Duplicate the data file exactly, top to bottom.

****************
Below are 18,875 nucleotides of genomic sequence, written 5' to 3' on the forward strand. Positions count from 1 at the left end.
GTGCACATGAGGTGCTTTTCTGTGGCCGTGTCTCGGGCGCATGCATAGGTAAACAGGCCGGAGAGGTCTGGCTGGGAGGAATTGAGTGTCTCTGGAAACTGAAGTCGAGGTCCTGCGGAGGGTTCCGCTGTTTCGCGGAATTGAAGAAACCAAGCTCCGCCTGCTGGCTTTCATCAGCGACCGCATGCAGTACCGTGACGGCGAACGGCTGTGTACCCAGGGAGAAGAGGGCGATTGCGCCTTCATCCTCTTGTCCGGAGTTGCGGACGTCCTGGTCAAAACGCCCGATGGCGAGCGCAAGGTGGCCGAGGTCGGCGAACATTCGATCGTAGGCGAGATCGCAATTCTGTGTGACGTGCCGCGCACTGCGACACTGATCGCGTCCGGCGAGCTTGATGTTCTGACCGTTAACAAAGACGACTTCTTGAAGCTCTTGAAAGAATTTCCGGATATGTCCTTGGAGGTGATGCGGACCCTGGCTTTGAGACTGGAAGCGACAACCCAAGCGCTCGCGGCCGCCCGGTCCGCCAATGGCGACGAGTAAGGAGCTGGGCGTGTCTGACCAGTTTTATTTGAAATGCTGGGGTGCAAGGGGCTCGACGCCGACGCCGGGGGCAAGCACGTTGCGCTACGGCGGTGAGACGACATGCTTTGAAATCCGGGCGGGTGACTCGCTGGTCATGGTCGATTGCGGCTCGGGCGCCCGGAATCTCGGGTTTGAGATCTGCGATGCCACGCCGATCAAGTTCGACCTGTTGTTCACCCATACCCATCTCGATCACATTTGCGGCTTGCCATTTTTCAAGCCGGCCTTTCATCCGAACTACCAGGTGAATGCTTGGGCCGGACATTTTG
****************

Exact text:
Below are 18,875 nucleotides of genomic sequence, written 5' to 3' on the forward strand. Positions count from 1 at the left end.
GTGCACATGAGGTGCTTTTCTGTGGCCGTGTCTCGGGCGCATGCATAGGTAAACAGGCCGGAGAGGTCTGGCTGGGAGGAATTGAGTGTCTCTGGAAACTGAAGTCGAGGTCCTGCGGAGGGTTCCGCTGTTTCGCGGAATTGAAGAAACCAAGCTCCGCCTGCTGGCTTTCATCAGCGACCGCATGCAGTACCGTGACGGCGAACGGCTGTGTACCCAGGGAGAAGAGGGCGATTGCGCCTTCATCCTCTTGTCCGGAGTTGCGGACGTCCTGGTCAAAACGCCCGATGGCGAGCGCAAGGTGGCCGAGGTCGGCGAACATTCGATCGTAGGCGAGATCGCAATTCTGTGTGACGTGCCGCGCACTGCGACACTGATCGCGTCCGGCGAGCTTGATGTTCTGACCGTTAACAAAGACGACTTCTTGAAGCTCTTGAAAGAATTTCCGGATATGTCCTTGGAGGTGATGCGGACCCTGGCTTTGAGACTGGAAGCGACAACCCAAGCGCTCGCGGCCGCCCGGTCCGCCAATGGCGACGAGTAAGGAGCTGGGCGTGTCTGACCAGTTTTATTTGAAATGCTGGGGTGCAAGGGGCTCGACGCCGACGCCGGGGGCAAGCACGTTGCGCTACGGCGGTGAGACGACATGCTTTGAAATCCGGGCGGGTGACTCGCTGGTCATGGTCGATTGCGGCTCGGGCGCCCGGAATCTCGGGTTTGAGATCTGCGATGCCACGCCGATCAAGTTCGACCTGTTGTTCACCCATACCCATCTCGATCACATTTGCGGCTTGCCATTTTTCAAGCCGGCCTTTCATCCGAACTACCAGGTGAATGCTTGGGCCGGACATTTTG